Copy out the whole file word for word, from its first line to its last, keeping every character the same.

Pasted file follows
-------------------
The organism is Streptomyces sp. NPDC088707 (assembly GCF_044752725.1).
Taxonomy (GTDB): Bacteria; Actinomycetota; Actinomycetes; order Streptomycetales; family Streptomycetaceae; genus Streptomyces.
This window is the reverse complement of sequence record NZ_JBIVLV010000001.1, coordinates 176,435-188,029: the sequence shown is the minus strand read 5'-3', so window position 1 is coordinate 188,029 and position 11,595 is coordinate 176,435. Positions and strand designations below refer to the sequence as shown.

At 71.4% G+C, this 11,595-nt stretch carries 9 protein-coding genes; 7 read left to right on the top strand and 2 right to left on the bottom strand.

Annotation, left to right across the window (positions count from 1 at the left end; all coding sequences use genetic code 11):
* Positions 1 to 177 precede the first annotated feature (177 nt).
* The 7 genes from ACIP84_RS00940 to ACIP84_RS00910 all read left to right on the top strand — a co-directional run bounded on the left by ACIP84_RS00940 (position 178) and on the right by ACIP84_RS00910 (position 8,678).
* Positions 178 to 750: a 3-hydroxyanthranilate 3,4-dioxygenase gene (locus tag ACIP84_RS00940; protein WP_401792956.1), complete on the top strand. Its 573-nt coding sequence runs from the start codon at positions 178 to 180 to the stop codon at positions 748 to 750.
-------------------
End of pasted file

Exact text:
The organism is Streptomyces sp. NPDC088707 (assembly GCF_044752725.1).
Taxonomy (GTDB): Bacteria; Actinomycetota; Actinomycetes; order Streptomycetales; family Streptomycetaceae; genus Streptomyces.
This window is the reverse complement of sequence record NZ_JBIVLV010000001.1, coordinates 176,435-188,029: the sequence shown is the minus strand read 5'-3', so window position 1 is coordinate 188,029 and position 11,595 is coordinate 176,435. Positions and strand designations below refer to the sequence as shown.

At 71.4% G+C, this 11,595-nt stretch carries 9 protein-coding genes; 7 read left to right on the top strand and 2 right to left on the bottom strand.

Annotation, left to right across the window (positions count from 1 at the left end; all coding sequences use genetic code 11):
* Positions 1 to 177 precede the first annotated feature (177 nt).
* The 7 genes from ACIP84_RS00940 to ACIP84_RS00910 all read left to right on the top strand — a co-directional run bounded on the left by ACIP84_RS00940 (position 178) and on the right by ACIP84_RS00910 (position 8,678).
* Positions 178 to 750: a 3-hydroxyanthranilate 3,4-dioxygenase gene (locus tag ACIP84_RS00940; protein WP_401792956.1), complete on the top strand. Its 573-nt coding sequence runs from the start codon at positions 178 to 180 to the stop codon at positions 748 to 750.